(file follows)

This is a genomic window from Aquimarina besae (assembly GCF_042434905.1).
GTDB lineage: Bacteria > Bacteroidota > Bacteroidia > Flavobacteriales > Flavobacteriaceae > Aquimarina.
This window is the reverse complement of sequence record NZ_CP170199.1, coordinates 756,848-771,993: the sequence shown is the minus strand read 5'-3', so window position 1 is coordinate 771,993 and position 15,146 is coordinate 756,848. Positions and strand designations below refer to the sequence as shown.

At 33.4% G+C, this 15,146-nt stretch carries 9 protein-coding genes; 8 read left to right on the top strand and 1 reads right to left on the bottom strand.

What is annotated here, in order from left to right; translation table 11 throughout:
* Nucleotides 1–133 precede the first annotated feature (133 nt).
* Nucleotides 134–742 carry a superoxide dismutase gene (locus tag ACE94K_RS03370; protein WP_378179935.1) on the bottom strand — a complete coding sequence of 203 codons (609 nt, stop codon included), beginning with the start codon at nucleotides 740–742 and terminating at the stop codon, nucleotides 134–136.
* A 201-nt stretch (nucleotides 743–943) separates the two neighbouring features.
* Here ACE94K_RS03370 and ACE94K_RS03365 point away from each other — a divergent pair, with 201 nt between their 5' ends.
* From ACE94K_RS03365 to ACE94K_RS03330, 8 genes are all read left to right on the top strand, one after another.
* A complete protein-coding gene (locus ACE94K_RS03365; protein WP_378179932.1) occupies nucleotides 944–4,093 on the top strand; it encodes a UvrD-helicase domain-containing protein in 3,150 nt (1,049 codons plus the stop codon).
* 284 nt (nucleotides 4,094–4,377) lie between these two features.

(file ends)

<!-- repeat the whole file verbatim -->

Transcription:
This is a genomic window from Aquimarina besae (assembly GCF_042434905.1).
GTDB lineage: Bacteria > Bacteroidota > Bacteroidia > Flavobacteriales > Flavobacteriaceae > Aquimarina.
This window is the reverse complement of sequence record NZ_CP170199.1, coordinates 756,848-771,993: the sequence shown is the minus strand read 5'-3', so window position 1 is coordinate 771,993 and position 15,146 is coordinate 756,848. Positions and strand designations below refer to the sequence as shown.

At 33.4% G+C, this 15,146-nt stretch carries 9 protein-coding genes; 8 read left to right on the top strand and 1 reads right to left on the bottom strand.

What is annotated here, in order from left to right; translation table 11 throughout:
* Nucleotides 1–133 precede the first annotated feature (133 nt).
* Nucleotides 134–742 carry a superoxide dismutase gene (locus tag ACE94K_RS03370; protein WP_378179935.1) on the bottom strand — a complete coding sequence of 203 codons (609 nt, stop codon included), beginning with the start codon at nucleotides 740–742 and terminating at the stop codon, nucleotides 134–136.
* A 201-nt stretch (nucleotides 743–943) separates the two neighbouring features.
* Here ACE94K_RS03370 and ACE94K_RS03365 point away from each other — a divergent pair, with 201 nt between their 5' ends.
* From ACE94K_RS03365 to ACE94K_RS03330, 8 genes are all read left to right on the top strand, one after another.
* A complete protein-coding gene (locus ACE94K_RS03365; protein WP_378179932.1) occupies nucleotides 944–4,093 on the top strand; it encodes a UvrD-helicase domain-containing protein in 3,150 nt (1,049 codons plus the stop codon).
* 284 nt (nucleotides 4,094–4,377) lie between these two features.